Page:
Yet there exists very little malware which targets Linux, despite the high value of many of the target machines.

So ... how to eveluate? Perhaps the best method is to do a rough "risk assessment" type of approach. Factor in the diversity of Linux systems (versus the monoculture of Windows), the relative scarcity of desktop Linux, the relative difficulty of targetting Linux, the relative lack of threats against Linux compared to the superabundance of threats against Windows, the normal practice on Linux of running as a restricted users, the security of the repository/package manager system of software distribution vs the Windows practice of downloading & installing unsigned binary packages, execute permissions within the filesystem, no media autorun, SELinux, etc, etc ...

A rough estimate could perhaps be calculated that the system of an ordinary user on the Internet running Windows in typical usage patterns would perhaps be 10 million times (10^7) more likely to get a malware infection than the same user running Linux.

Something like that.

Reply Parent Score: -1

RE[2]: From the article ...
by nt_jerkface on Wed 23rd Jun 2010 06:40 in reply to "RE: From the article ..."
nt_jerkface Member since:
2009-08-26


Linux has no "binary backwards compatibility" or "legacy poor-security garbage design" to stick to. At least, not nearly to the extent Microsoft products do. And it has no real, market-driven (commercial) reason to.


Malware that is injected into warez is not taking advantage of backwards compatibility. It has nothing to do with "legacy poor-security garbage design" either. There is no isolation layer within Linux that would protect it from a trojan injected into an executable.

If Linux users were the majority and millions of them were carelessly downloading crap from unverified sources then you would have far more trojans like the one in the Unreal IRCd.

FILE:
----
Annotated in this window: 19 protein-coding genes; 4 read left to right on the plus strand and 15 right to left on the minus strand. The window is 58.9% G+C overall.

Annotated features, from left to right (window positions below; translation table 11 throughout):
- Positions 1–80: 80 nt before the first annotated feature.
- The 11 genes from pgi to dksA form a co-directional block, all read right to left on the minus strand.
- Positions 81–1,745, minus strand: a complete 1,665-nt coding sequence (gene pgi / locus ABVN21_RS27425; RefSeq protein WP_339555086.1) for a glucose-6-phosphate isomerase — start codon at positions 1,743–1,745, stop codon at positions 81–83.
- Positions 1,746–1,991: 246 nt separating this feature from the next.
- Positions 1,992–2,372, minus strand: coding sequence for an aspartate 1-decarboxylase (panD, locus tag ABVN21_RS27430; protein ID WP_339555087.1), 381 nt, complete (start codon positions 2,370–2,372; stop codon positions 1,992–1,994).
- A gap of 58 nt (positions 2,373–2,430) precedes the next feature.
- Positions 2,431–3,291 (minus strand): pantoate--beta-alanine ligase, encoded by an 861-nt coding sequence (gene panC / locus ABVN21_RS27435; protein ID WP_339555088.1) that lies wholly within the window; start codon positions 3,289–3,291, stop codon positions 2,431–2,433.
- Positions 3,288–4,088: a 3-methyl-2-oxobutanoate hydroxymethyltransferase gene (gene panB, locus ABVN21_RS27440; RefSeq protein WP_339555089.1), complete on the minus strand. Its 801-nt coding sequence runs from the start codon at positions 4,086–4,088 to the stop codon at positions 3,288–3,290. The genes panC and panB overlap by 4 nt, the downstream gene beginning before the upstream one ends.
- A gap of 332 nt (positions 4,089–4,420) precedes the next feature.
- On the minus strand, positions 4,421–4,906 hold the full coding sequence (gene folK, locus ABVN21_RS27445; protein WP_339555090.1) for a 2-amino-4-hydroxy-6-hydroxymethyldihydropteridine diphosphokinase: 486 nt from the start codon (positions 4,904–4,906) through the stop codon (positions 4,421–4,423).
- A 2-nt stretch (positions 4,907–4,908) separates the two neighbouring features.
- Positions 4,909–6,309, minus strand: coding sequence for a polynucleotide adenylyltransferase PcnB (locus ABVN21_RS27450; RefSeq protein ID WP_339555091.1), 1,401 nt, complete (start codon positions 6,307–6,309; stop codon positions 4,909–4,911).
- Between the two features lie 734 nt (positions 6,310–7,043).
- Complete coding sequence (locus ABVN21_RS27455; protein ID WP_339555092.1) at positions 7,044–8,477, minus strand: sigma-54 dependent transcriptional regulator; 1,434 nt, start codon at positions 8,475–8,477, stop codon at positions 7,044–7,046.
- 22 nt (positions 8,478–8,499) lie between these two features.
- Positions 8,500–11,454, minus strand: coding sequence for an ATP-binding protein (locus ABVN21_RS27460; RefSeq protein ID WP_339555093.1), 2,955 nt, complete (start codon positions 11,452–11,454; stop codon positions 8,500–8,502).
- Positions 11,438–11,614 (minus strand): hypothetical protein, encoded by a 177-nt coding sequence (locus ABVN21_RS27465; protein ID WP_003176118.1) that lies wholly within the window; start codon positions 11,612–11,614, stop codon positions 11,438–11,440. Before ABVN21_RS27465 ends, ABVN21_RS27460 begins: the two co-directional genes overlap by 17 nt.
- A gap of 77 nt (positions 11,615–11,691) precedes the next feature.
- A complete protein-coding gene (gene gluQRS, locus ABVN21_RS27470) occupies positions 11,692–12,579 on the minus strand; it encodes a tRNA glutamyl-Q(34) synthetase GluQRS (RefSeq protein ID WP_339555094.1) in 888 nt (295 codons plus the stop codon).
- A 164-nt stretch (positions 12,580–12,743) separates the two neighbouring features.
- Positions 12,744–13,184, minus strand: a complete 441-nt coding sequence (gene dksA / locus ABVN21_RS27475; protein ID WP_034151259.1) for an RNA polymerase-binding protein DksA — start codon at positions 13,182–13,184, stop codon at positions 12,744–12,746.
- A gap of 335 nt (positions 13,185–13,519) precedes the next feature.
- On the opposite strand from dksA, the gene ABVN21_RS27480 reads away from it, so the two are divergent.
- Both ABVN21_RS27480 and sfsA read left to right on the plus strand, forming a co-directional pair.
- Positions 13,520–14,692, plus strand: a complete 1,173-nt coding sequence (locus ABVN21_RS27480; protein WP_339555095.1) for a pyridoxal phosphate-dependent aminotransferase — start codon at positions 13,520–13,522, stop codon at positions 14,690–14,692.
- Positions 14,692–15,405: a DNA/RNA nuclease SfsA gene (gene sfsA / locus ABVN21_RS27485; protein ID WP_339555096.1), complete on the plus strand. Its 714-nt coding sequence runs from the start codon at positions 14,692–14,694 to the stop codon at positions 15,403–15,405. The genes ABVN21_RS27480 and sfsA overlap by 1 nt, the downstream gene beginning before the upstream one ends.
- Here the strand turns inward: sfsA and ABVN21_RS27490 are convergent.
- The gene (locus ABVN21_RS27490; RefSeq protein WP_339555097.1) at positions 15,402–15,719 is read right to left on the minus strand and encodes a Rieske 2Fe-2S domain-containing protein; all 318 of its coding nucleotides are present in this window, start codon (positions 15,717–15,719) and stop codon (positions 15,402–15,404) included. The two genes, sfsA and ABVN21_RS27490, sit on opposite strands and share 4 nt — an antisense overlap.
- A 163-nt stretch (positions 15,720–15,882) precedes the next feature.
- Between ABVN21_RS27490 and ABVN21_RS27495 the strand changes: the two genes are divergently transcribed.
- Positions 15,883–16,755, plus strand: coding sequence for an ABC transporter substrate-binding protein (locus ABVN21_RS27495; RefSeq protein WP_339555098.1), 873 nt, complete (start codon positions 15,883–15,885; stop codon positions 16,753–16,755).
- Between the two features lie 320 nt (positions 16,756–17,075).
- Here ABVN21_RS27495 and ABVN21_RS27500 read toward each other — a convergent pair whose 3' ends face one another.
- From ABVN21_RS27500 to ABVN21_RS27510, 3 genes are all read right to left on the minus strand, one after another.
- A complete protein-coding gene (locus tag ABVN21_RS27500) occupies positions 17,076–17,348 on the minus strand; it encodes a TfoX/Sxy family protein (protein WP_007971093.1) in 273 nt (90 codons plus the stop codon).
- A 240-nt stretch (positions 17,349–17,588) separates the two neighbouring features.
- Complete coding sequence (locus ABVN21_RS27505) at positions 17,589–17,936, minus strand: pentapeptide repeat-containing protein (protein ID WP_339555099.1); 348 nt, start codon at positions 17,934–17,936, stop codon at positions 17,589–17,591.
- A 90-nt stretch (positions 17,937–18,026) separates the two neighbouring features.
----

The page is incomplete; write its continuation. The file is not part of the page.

http://www.jfplayhouse.com/2010/06/trust-us-that-linux-trojan-is-no...

Malware today is mostly the product of computer criminals within Eastern Europe looking to profit, not from pricks who are looking to hack for the sake of it.

Edited 2010-06-23 06:47 UTC

Reply Parent Score: 4

RE[3]: From the article ...
by soulrebel123 on Wed 23rd Jun 2010 07:03 in reply to "RE[2]: From the article ..."
soulrebel123 Member since:
2009-05-13

differences you are not accounting for:
- Linux needs a lot less external, untrusted, binary-only software.
- AppArmor and SeLinux are ready. Should desktop security become a problem we would see a hell of an isolation layer.
- Differences in kernels, compilers, libraries, etc, would make it much harder for malware to spread.
- Linux users are much more skilled

Yes, if linux had 80% of the user base, there would be more security problems. Probably a tenth of what Windows has right now.

Reply Parent Score: 2

RE[2]: From the article ...
by bert64 on Wed 23rd Jun 2010 08:42 in reply to "RE: From the article ..."
bert64 Member since:
2007-04-23

On the other hand, Linux has source code backwards compatibility going a lot further than windows... Applications written for early unix systems can often compile and run successfully on a modern linux box.

Most linux malware is in the form of backdoored services that are intended to be manually installed and used by a hacker, whereas windows malware is typically automated because few hackers would manually target windows machines - their only value is in large hordes for ddos/spam purposes.

Reply Parent Score: 2

RE[3]: From the article ...
by nt_jerkface on Wed 23rd Jun 2010 09:20 in reply to "RE[2]: From the article ..."
nt_jerkface Member since:
2009-08-26

On the other hand, Linux has source code backwards compatibility going a lot further than windows... Applications written for early unix systems can often compile and run successfully on a modern linux box.

You mean command line utilities that can also be compiled and ran in cygwin. Anyways source code backwards compatibility doesn't mean much to users.

whereas windows malware is typically automated because few hackers would manually target windows machines - their only value is in large hordes for ddos/spam purposes.


What?????? Never heard of identity theft, password theft, file extortion, anti-malware extortion????

Reply Parent Score: 3